If you listen to the reformsters, the answer is an unequivocal "Of course!" Not only that: anyone who questions the narrative of undeniable success in New Orleans is guilty, in the words of Campbell Brown, of "denigrat[ing] hard work & progress of LA teachers, parents & KIDS."
As if the constant droning about the "failure" of American education found at Brown's website isn't the same level of denigration. Way to elevate the conversation, Campbell...
The certainty of the reformy side in the rightness of their beliefs is, of course, a core feature of their movement. I will concede that there are those on the opposite side who rush to condemn any evidence that favors things like charter schools or merit pay or school reconstitution.
But the reformsters always seem to forget that the burden of proof is on them. That doesn't mean that every argument against reformy policies has to be rebutted beyond any doubt; it does mean, however, that reasonable critiques should be engaged beyond simple mockery.
Take Peter Cook, for example, striking back at Andrea Gabor's NY Times op-ed, which questioned the awesomeness of reform in NOLA:
It's quite clear to those of us who study these things that Gabor was talking about how the Louisiana's tests compare to other states' in terms of their difficulty. And Gabor is right: when mapped against the NAEP, the national standardized test, Louisiana's definition of proficiency is, in fact, quite low. It's perfectly appropriate to point this out when presenting a critique of the research that purports to show NOLA's reforms have led to better student outcomes. Why, then, does Cook snidely dismiss Gabor's point?
The reliably reformy Jon Chait has put together a collection of research that supports the NOLA success narrative. I'll admit that some of it is well worth considering. Doug Harris, for example, is a well-regarded and highly competent economist, and the work of the Education Alliance for New Orleans should be seriously considered in any conversation about school reform in New Orleans.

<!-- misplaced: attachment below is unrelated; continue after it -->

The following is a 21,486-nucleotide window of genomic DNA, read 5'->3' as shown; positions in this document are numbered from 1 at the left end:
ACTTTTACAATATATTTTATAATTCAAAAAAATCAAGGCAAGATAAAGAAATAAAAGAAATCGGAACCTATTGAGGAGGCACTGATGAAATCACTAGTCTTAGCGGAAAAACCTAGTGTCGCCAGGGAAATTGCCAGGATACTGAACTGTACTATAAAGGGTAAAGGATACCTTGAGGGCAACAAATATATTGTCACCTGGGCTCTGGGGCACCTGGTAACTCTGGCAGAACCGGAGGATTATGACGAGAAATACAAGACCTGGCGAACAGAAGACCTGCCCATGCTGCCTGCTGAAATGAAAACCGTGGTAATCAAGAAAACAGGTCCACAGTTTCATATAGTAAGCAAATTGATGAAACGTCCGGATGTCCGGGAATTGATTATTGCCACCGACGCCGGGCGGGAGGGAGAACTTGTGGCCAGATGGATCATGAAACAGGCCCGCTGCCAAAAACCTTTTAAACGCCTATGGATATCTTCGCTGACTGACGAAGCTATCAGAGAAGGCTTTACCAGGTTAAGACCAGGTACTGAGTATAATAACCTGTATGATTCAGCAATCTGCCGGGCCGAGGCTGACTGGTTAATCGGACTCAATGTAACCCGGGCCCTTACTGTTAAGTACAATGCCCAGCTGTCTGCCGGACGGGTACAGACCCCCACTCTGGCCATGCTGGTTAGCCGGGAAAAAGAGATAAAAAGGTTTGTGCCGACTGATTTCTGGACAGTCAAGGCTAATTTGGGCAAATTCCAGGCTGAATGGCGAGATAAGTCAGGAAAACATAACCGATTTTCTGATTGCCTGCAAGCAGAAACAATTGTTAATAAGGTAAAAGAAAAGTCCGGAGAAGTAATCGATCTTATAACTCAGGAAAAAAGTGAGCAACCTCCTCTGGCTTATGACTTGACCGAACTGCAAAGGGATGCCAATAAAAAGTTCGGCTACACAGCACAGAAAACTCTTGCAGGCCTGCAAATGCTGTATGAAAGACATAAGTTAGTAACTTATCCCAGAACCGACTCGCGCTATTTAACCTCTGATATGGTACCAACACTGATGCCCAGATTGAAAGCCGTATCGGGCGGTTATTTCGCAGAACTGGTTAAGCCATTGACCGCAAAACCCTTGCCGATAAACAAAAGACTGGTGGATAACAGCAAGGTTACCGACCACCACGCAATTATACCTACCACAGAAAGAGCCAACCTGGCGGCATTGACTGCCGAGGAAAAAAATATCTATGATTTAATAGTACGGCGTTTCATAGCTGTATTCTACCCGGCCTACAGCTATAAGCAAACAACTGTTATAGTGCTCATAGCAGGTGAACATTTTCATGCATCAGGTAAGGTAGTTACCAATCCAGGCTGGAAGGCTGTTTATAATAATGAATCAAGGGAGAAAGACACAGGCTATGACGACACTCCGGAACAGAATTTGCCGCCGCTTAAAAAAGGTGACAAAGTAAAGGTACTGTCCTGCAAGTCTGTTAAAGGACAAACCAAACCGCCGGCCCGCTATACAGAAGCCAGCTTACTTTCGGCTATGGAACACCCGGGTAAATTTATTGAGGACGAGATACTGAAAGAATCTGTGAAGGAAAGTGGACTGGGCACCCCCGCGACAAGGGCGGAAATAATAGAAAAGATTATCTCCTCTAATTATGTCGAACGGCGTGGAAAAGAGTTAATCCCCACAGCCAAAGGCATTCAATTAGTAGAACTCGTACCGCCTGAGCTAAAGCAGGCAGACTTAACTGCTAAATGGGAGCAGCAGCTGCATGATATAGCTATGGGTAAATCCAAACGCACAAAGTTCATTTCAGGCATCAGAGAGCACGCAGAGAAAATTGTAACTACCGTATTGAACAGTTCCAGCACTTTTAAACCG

But no one should unquestioningly jump to the conclusion that we need to replicate NOLA in cities around the country on the basis of a brief Harris wrote for EducationNext. First of all, even he admits it doesn't document his full methods (Harris very graciously replied to an email I sent asking him when the "long form" of his research will be out; he said sometime within the next few months, hopefully).
More importantly, and as Harris says in a surprisingly level-headed interview with Matt Barnum for The Seventy Four*, there is all the world of difference between acknowledging some outcome gains in NOLA and imposing some of the reforms that have been implemented there on the rest of the country:
That's a point that needs to be stressed repeatedly: New Orleans is merely one example of education "reform." It doesn't necessarily "prove" the reform agenda is unfailingly successful, any more than Ohio "proves" charter schools are always doomed to failure, or Newark "proves" that school reconstitution is always a train wreck.